Google sent a shot across the bow of every email marketer in the world by filtering messages that...
Don’t freak out
Lets’s start there. Based upon a sampling of 5,869,215,746 sends from a variety of brands over the last three months, there were 2,525,741 SPAM complaints and unsubscribes. This ratio reflects a spam reporting rate of 0.04% which is 7.5% lower than the rate that both Google and Yahoo enforce on brands.
The above rate isn’t perfect. There was some data contortion that had to take place. Those contortions are outlined below for the nerds:
- Gmail does not offer a traditional feedback loop, so it’s impossible to know which Gmail address marked your email as spam. Therefore, all Gmail addresses were excluded from queries that derived these results.
- Unsubscribe and spam complaints are stored in the same table. They play a similar role in some of our algorithms. The conflation of the two event types results in a larger numerator.
- Business-hosted Gmail domains were included in the set. The emailers that exist in our data pool target B2C addresses. This results in a larger denominator.
While the above rate is far from perfect, it is a good benchmark to start the article about deliverability.
Who are these changes for?
The purpose of this increased scrutiny is to reduce the number of bad emailers from the ecosystem. By putting up more barriers to entry, less unwanted email finds its way to your inbox.
Will the good guys be impacted?
So yeah, it is possible, but good email marketers have:
- Already authenticated their domain
- A low SPAM complaint rate
- Their IPs in order
- Emails that comply with RFC standards
But the SPAM rate is unpredictable
Sure, but a 0.3% SPAM complaint rate is very high,VERY HIGH. Most of our emailers hover at a maximum ceiling of about 0.1%, and industry articles reinforce that ceiling, so both Google and Yahoo are saying that emailers operating at three times the maximum SPAM complaint rate shouldn’t land in the inbox and will not impact the “good-guy” emailers.
The response from the industry has been formidable. With responses ranging from “email is dead” to, “just another brick in the wall.” One email expert. Taz, from Howden Insurance Local UK, said “Email isn’t going anywhere, everyone just needs to chill the crap out, we are gonna be OK.” Reflecting a growing sentiment against the “Chicken Littles” of the email world who are claiming that the “Email sky is falling.”
Who will be impacted?
Spammers will be impacted. If you are sending emails to people who haven’t asked for it, then you are sending spam, and you will be impacted.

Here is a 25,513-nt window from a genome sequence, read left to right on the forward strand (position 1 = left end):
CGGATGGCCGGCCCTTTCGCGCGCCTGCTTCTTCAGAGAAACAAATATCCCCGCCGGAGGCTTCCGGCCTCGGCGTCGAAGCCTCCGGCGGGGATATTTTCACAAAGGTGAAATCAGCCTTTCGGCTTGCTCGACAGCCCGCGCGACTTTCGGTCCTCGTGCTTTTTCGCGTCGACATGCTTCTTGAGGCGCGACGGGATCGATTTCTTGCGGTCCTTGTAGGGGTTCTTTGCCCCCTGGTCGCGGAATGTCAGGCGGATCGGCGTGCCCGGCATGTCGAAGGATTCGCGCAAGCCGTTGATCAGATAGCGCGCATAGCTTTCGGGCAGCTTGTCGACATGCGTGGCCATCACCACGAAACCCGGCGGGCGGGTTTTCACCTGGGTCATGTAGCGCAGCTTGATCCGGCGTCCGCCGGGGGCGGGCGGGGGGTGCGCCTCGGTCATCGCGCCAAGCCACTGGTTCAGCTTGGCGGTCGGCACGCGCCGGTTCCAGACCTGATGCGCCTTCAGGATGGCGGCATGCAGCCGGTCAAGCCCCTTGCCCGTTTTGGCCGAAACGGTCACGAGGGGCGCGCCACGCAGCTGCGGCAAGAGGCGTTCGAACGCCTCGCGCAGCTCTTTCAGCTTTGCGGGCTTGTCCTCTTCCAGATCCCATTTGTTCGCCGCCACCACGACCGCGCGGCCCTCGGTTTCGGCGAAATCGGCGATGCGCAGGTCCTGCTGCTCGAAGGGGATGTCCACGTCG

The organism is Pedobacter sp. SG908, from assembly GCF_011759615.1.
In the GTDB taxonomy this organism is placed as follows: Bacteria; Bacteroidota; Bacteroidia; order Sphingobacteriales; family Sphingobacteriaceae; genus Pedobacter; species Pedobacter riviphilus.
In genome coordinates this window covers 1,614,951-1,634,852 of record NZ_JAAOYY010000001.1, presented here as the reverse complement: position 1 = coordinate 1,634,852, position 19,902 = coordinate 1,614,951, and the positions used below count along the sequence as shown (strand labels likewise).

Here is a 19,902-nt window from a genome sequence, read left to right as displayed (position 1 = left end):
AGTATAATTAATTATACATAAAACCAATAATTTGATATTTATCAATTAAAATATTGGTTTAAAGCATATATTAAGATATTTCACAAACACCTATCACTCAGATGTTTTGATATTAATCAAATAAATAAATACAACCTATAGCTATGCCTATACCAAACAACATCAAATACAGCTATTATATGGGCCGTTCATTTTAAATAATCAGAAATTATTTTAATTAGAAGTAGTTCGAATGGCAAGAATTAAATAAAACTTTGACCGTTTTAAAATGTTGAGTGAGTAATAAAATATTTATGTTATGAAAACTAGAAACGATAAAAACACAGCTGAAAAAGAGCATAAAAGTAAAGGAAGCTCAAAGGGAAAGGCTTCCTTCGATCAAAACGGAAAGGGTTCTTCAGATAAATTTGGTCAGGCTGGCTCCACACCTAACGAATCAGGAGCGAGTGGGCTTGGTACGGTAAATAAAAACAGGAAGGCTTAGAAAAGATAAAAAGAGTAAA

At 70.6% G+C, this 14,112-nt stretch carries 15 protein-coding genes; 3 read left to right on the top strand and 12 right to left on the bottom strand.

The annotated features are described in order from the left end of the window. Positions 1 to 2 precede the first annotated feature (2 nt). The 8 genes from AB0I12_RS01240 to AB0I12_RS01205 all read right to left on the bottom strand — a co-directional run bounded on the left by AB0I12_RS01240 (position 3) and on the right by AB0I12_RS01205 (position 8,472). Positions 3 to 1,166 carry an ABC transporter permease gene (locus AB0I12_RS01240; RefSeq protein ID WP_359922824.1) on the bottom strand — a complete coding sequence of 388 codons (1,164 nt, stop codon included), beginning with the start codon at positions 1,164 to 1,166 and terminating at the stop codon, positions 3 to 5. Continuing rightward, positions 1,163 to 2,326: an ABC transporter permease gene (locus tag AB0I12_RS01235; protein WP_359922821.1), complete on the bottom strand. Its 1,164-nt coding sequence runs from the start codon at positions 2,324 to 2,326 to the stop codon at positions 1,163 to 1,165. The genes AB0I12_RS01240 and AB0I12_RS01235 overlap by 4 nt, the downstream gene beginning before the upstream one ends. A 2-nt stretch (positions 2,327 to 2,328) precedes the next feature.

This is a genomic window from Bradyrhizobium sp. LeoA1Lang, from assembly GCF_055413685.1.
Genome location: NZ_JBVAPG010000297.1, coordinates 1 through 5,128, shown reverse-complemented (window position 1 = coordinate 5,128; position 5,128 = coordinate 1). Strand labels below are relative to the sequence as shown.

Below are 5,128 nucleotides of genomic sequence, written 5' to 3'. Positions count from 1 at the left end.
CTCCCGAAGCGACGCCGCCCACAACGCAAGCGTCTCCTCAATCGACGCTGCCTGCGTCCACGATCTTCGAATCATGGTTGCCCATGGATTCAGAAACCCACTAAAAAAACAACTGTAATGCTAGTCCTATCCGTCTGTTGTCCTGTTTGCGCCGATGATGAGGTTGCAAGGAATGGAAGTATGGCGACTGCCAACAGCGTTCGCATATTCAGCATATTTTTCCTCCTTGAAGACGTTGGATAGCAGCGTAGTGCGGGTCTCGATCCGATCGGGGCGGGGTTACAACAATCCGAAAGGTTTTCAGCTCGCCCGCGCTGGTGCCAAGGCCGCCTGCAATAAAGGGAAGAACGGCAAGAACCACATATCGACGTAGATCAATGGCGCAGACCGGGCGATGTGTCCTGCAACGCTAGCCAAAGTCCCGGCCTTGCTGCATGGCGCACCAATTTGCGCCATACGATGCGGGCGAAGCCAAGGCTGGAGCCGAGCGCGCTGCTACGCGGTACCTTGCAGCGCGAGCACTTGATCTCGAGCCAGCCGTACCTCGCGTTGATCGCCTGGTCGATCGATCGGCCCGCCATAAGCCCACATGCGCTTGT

Email marketers have to comply with CAN-SPAM, CPRA and in some cases, GDPR. Political senders do not have the same rules placed on them legally. With that said, they will have to comply with the same deliverability rules as email marketers.
Smaller Emailers on cheap and cheerful ESPs that have shared IP addresses.
ESPs targeting the SMB market often attract a less sophisticated marketer than those at enterprise brands. List composition, modifying DNS entries, and shared IP reputation is going to be more difficult for these marketers.
B2B Cold Outreach
Over the last six months, the volume of cold email outreach coming into my inbox has increased 10 fold. Maybe the increase is because of artificial intelligence has made it so much easier to send email. While it is legal to email B2B addresses with cold outreach emails, this is the number one type of email that I report Spam on.
For example, I reported spam on this little gem last week, and as it turns out my colleagues did as well.
Why did I report it?
This email felt REALLY, REALLY aggressive. They used my personal information in the plain text of the email to try and get me to respond. I didn’t ask for this email, they pushed their way in and gave me the ultimatum that they were going to call me on the phone number that they found in a list provider for me if I didn’t respond. Gmail will make emails like the above land directly in your spam folder.
What should you do?
Don’t ignore the new rules
Don’t panic about these new rules, but….
Keep following the good email hygiene practices that you already follow
What are those practices?
- Use email verification services to clean your list when an email is collected.
- Drop emails from your active file that are not engaging with you.
- Use services like AudiencePoint’s ListFit to select which emails you should be trying to reactivate.
- Monitor your deliverability rate with tools like the AudiencePoint Inbox Signal Score and Google Postmaster tools.
- Confirm that your marketing content is going on a different sending domain than your corporate email. So use m.mycompany.com instead of just mycompany.com
Remember that email is the highest-yielding ROI in digital marketing. Follow the rules and do your job well and you will drive revenue. Entire business have been built with email marketing. As with anything new, email marketers are going to have to adapt to their ever-changing marketplace. That said, marketers can sleep easy knowing that they are the force driving their companies’ balance sheets.